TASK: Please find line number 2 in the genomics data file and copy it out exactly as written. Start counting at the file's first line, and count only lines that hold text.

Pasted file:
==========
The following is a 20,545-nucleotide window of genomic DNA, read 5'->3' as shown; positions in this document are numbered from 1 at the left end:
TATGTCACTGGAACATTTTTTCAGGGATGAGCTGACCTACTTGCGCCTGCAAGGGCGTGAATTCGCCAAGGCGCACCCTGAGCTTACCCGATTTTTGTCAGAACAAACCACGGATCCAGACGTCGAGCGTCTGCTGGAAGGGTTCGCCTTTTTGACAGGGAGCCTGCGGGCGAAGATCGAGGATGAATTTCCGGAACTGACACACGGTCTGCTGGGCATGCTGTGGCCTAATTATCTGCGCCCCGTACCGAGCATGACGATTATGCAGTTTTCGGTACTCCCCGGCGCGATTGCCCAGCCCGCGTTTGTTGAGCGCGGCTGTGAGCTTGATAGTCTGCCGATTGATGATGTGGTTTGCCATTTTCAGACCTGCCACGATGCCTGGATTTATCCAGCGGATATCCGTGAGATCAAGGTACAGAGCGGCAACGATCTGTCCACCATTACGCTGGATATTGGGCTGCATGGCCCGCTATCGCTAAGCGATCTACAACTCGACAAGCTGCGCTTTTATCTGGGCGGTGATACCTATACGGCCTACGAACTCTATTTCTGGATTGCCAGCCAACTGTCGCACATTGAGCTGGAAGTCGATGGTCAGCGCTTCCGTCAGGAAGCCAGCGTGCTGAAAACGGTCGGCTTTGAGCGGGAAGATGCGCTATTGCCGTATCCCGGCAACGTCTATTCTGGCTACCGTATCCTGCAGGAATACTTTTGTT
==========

TATGTCACTGGAACATTTTTTCAGGGATGAGCTGACCTACTTGCGCCTGCAAGGGCGTGAATTCGCCAAGGCGCACCCTGAGCTTACCCGATTTTTGTCAGAACAAACCACGGATCCAGACGTCGAGCGTCTGCTGGAAGGGTTCGCCTTTTTGACAGGGAGCCTGCGGGCGAAGATCGAGGATGAATTTCCGGAACTGACACACGGTCTGCTGGGCATGCTGTGGCCTAATTATCTGCGCCCCGTACCGAGCATGACGATTATGCAGTTTTCGGTACTCCCCGGCGCGATTGCCCAGCCCGCGTTTGTTGAGCGCGGCTGTGAGCTTGATAGTCTGCCGATTGATGATGTGGTTTGCCATTTTCAGACCTGCCACGATGCCTGGATTTATCCAGCGGATATCCGTGAGATCAAGGTACAGAGCGGCAACGATCTGTCCACCATTACGCTGGATATTGGGCTGCATGGCCCGCTATCGCTAAGCGATCTACAACTCGACAAGCTGCGCTTTTATCTGGGCGGTGATACCTATACGGCCTACGAACTCTATTTCTGGATTGCCAGCCAACTGTCGCACATTGAGCTGGAAGTCGATGGTCAGCGCTTCCGTCAGGAAGCCAGCGTGCTGAAAACGGTCGGCTTTGAGCGGGAAGATGCGCTATTGCCGTATCCCGGCAACGTCTATTCTGGCTACCGTATCCTGCAGGAATACTTTTGTT